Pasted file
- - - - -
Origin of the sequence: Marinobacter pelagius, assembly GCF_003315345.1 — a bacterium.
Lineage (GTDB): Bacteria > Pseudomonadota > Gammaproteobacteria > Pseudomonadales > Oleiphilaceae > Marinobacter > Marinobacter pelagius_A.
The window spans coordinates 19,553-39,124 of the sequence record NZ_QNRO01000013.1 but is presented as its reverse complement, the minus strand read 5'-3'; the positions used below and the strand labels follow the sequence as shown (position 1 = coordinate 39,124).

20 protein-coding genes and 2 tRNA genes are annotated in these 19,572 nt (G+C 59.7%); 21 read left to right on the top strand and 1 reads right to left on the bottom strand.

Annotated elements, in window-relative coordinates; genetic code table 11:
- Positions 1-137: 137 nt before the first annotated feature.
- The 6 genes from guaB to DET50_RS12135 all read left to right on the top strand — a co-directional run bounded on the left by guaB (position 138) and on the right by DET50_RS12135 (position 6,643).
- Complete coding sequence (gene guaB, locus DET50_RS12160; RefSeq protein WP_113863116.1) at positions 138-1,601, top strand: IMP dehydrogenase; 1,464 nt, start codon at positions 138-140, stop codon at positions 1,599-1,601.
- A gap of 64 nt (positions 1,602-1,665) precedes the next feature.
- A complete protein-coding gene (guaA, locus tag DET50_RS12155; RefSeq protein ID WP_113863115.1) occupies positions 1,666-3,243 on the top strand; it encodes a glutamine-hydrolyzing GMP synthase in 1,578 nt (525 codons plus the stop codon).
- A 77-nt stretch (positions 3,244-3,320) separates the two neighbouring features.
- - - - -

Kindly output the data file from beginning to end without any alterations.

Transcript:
Origin of the sequence: Marinobacter pelagius, assembly GCF_003315345.1 — a bacterium.
Lineage (GTDB): Bacteria > Pseudomonadota > Gammaproteobacteria > Pseudomonadales > Oleiphilaceae > Marinobacter > Marinobacter pelagius_A.
The window spans coordinates 19,553-39,124 of the sequence record NZ_QNRO01000013.1 but is presented as its reverse complement, the minus strand read 5'-3'; the positions used below and the strand labels follow the sequence as shown (position 1 = coordinate 39,124).

20 protein-coding genes and 2 tRNA genes are annotated in these 19,572 nt (G+C 59.7%); 21 read left to right on the top strand and 1 reads right to left on the bottom strand.

Annotated elements, in window-relative coordinates; genetic code table 11:
- Positions 1-137: 137 nt before the first annotated feature.
- The 6 genes from guaB to DET50_RS12135 all read left to right on the top strand — a co-directional run bounded on the left by guaB (position 138) and on the right by DET50_RS12135 (position 6,643).
- Complete coding sequence (gene guaB, locus DET50_RS12160; RefSeq protein WP_113863116.1) at positions 138-1,601, top strand: IMP dehydrogenase; 1,464 nt, start codon at positions 138-140, stop codon at positions 1,599-1,601.
- A gap of 64 nt (positions 1,602-1,665) precedes the next feature.
- A complete protein-coding gene (guaA, locus tag DET50_RS12155; RefSeq protein ID WP_113863115.1) occupies positions 1,666-3,243 on the top strand; it encodes a glutamine-hydrolyzing GMP synthase in 1,578 nt (525 codons plus the stop codon).
- A 77-nt stretch (positions 3,244-3,320) separates the two neighbouring features.